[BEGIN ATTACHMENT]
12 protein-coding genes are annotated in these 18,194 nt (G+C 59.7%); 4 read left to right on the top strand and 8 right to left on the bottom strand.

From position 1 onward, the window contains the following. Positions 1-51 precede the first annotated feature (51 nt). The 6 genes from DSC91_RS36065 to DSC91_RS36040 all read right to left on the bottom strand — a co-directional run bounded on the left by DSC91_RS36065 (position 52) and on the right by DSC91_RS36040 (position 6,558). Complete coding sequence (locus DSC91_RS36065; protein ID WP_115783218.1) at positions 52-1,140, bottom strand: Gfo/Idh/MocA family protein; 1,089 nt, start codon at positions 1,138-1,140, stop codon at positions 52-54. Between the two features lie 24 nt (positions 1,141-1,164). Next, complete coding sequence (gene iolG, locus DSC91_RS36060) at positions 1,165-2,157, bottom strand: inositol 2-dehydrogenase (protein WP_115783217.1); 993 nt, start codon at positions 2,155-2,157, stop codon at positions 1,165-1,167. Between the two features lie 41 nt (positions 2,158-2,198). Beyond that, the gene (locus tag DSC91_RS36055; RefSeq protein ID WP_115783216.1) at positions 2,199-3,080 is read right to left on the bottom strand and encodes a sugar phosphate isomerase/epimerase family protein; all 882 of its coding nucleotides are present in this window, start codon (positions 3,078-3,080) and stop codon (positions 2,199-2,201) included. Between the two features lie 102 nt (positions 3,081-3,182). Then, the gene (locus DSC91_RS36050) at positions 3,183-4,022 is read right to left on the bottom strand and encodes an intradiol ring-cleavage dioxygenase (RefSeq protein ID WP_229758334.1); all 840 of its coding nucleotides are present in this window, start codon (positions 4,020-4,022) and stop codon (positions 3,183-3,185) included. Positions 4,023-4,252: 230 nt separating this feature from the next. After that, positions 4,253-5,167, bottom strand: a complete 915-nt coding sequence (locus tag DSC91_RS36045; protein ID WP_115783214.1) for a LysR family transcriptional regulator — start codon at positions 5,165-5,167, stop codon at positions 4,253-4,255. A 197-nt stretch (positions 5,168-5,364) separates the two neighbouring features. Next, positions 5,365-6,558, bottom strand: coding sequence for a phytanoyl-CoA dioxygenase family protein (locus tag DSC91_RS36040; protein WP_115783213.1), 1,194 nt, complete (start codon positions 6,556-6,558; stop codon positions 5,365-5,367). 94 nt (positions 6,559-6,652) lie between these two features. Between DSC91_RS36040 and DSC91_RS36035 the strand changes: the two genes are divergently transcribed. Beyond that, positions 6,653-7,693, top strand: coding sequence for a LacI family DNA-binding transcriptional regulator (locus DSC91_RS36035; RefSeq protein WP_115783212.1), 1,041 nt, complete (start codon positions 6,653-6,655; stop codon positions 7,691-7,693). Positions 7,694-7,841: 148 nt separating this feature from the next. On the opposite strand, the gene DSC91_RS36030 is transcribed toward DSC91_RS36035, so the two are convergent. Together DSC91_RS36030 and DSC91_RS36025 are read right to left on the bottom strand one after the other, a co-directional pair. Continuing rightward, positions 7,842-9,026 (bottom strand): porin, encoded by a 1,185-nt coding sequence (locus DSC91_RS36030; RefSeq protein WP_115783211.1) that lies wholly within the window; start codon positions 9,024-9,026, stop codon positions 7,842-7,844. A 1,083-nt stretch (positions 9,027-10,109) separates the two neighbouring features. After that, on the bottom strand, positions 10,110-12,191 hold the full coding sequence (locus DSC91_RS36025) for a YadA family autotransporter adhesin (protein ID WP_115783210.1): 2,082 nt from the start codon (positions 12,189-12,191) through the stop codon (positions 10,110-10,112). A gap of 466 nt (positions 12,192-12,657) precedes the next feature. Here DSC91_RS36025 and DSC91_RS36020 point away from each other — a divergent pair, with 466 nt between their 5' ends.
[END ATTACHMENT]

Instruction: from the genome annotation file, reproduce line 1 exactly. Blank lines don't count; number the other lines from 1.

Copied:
12 protein-coding genes are annotated in these 18,194 nt (G+C 59.7%); 4 read left to right on the top strand and 8 right to left on the bottom strand.